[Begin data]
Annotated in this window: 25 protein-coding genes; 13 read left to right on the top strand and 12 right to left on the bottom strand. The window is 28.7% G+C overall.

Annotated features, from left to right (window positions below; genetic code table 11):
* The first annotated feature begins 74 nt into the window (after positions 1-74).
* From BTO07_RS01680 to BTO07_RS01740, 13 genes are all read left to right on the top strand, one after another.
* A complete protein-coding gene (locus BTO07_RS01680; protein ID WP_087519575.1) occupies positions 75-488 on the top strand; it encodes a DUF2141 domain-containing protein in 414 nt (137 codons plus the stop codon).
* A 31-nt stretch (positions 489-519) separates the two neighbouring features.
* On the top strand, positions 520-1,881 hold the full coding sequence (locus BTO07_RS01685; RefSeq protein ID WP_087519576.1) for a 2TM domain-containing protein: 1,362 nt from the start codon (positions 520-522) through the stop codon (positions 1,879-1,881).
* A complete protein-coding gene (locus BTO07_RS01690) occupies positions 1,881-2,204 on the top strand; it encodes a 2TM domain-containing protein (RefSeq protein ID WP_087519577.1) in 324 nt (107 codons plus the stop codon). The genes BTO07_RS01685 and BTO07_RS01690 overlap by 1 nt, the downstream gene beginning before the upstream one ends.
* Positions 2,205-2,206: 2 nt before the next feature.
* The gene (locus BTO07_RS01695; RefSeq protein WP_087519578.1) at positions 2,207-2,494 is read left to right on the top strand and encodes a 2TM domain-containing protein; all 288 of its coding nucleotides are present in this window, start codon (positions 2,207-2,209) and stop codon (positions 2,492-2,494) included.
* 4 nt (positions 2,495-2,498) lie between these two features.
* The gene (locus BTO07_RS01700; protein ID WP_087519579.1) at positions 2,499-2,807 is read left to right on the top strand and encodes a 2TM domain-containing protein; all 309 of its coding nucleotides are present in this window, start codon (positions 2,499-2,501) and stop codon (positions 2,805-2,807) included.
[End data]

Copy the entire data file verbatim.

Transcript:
Annotated in this window: 25 protein-coding genes; 13 read left to right on the top strand and 12 right to left on the bottom strand. The window is 28.7% G+C overall.

Annotated features, from left to right (window positions below; genetic code table 11):
* The first annotated feature begins 74 nt into the window (after positions 1-74).
* From BTO07_RS01680 to BTO07_RS01740, 13 genes are all read left to right on the top strand, one after another.
* A complete protein-coding gene (locus BTO07_RS01680; protein ID WP_087519575.1) occupies positions 75-488 on the top strand; it encodes a DUF2141 domain-containing protein in 414 nt (137 codons plus the stop codon).
* A 31-nt stretch (positions 489-519) separates the two neighbouring features.
* On the top strand, positions 520-1,881 hold the full coding sequence (locus BTO07_RS01685; RefSeq protein ID WP_087519576.1) for a 2TM domain-containing protein: 1,362 nt from the start codon (positions 520-522) through the stop codon (positions 1,879-1,881).
* A complete protein-coding gene (locus BTO07_RS01690) occupies positions 1,881-2,204 on the top strand; it encodes a 2TM domain-containing protein (RefSeq protein ID WP_087519577.1) in 324 nt (107 codons plus the stop codon). The genes BTO07_RS01685 and BTO07_RS01690 overlap by 1 nt, the downstream gene beginning before the upstream one ends.
* Positions 2,205-2,206: 2 nt before the next feature.
* The gene (locus BTO07_RS01695; RefSeq protein WP_087519578.1) at positions 2,207-2,494 is read left to right on the top strand and encodes a 2TM domain-containing protein; all 288 of its coding nucleotides are present in this window, start codon (positions 2,207-2,209) and stop codon (positions 2,492-2,494) included.
* 4 nt (positions 2,495-2,498) lie between these two features.
* The gene (locus BTO07_RS01700; protein ID WP_087519579.1) at positions 2,499-2,807 is read left to right on the top strand and encodes a 2TM domain-containing protein; all 309 of its coding nucleotides are present in this window, start codon (positions 2,499-2,501) and stop codon (positions 2,805-2,807) included.